Medieval Gilt Bronze Openwork Panther Mount


A delicate Medieval bronze decorative fixture with a miniature panther figurine. The piece may be some kind of buckle or personal adornment. It features art of a symmetrical base plate, which has remnants of stud points on the reverse. A small but finely rendered panther figurine strides across an open channel in the metal with its four legs attached on either side. It has a long, sweeping tail, and head raised to the viewer.  Details such as the ears and snout are still faintly visible. Two small bolts remain on the base, now fused in position, at the centre and on the left hand side. Traces of gold gilding can be seen over the surface of the piece, including on the reverse.

Date: Circa 14th - 15th Century AD
Provenance: 'The Ancient Menagerie Collection' formerly the property of a Cambridgeshire lady, collected since the 1990s and acquired from auctions and dealers throughout Europe and the USA, now ex London collection.
Condition: Good Condition. The item presented is a truncated fragment of the original piece. The prongs behind the panther have irregular ends. The surface of the bronze has been subject to ageing and has areas of green patination. The majority of the gold gilding has worn away but a little remains in some areas, such as the sides of the panther. There is a small break in the length of the tail but both ends are still secured to the piece.

In stock

SKU: MJ-56 Category: Tag:

The technology for bronze casting in England reached an apex during the Medieval period. Fine objects of many types were created using filigree and openwork designs, sometimes decorated with gilding and enamel inlays. The bulk of metal work which survives from this period is ecclesiastical, with personal ornaments also substantially represented in the record.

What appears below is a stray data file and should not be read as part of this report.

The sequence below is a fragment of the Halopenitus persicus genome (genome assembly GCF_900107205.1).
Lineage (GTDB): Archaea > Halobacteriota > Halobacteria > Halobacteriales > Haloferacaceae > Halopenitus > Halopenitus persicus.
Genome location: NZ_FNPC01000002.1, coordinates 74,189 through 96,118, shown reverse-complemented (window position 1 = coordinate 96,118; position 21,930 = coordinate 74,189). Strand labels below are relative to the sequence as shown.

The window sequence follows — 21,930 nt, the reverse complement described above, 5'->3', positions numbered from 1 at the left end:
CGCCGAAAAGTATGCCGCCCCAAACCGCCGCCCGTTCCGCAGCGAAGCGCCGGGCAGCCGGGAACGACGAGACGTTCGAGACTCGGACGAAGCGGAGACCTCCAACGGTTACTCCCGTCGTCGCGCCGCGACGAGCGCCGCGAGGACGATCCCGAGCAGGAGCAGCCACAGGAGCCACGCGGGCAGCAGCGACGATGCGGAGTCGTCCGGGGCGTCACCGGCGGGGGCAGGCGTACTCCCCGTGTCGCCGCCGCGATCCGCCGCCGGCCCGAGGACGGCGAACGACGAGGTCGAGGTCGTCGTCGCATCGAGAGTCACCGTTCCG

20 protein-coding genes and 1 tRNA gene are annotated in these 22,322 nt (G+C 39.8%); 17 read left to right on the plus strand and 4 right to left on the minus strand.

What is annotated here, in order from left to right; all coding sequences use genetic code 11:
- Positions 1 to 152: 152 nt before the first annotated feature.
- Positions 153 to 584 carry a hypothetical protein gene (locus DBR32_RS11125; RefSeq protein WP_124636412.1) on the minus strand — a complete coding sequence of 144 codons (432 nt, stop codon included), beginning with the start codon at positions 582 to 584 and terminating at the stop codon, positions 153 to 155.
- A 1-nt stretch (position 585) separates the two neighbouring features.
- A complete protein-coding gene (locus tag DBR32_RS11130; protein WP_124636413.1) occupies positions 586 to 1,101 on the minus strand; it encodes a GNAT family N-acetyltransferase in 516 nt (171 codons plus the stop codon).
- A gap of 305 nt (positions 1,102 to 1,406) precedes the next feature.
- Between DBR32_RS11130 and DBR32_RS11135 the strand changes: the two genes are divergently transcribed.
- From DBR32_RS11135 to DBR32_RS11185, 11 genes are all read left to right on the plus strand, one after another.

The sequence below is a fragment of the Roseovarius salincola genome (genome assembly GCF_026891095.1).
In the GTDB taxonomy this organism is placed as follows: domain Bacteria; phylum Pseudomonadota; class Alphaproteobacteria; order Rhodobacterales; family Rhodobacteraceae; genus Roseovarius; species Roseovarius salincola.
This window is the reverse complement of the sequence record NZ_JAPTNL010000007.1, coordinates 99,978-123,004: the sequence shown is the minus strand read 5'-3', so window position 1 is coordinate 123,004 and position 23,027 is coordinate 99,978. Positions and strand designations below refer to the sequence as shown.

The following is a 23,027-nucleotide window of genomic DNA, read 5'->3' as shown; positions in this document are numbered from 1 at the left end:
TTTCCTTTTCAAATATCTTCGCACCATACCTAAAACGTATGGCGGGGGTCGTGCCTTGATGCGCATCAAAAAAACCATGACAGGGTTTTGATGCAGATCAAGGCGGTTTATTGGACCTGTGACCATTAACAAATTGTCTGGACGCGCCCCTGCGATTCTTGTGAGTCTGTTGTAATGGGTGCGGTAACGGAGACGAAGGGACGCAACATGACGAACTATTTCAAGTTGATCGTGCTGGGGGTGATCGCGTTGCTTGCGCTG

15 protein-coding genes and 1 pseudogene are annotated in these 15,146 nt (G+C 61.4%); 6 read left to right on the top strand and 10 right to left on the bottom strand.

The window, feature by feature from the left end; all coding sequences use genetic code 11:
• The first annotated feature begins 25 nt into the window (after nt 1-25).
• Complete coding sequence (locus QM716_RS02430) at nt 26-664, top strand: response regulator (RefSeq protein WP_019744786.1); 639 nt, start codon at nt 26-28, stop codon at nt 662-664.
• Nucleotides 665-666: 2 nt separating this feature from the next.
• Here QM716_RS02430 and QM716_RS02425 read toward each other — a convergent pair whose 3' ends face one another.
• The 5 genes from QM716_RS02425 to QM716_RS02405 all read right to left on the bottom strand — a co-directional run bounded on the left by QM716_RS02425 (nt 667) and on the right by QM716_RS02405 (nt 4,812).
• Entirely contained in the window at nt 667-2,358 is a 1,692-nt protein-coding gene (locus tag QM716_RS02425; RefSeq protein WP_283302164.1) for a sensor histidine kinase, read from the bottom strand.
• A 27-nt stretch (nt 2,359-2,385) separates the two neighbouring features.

Panthers held a strong religious association at the time, which has been lost in the modern age. They were seen as mythological creatures, alongside unicorns and dragons, and would often have been seen as illustrated motifs in a ‘bestiary’, likely the only point of reference for an ordinary inhabitant of Medieval England. Bestiaries often included allegorical tales, with the panther symbolising Christ and the dragon his satanic adversary. Panthers were often illustrated in different colours and with shimmering accents, conveying the heavenly wonder of Christ.

Weight 3.19 g
Dimensions L 3.0 x W 1.3 x H 1.1 cm



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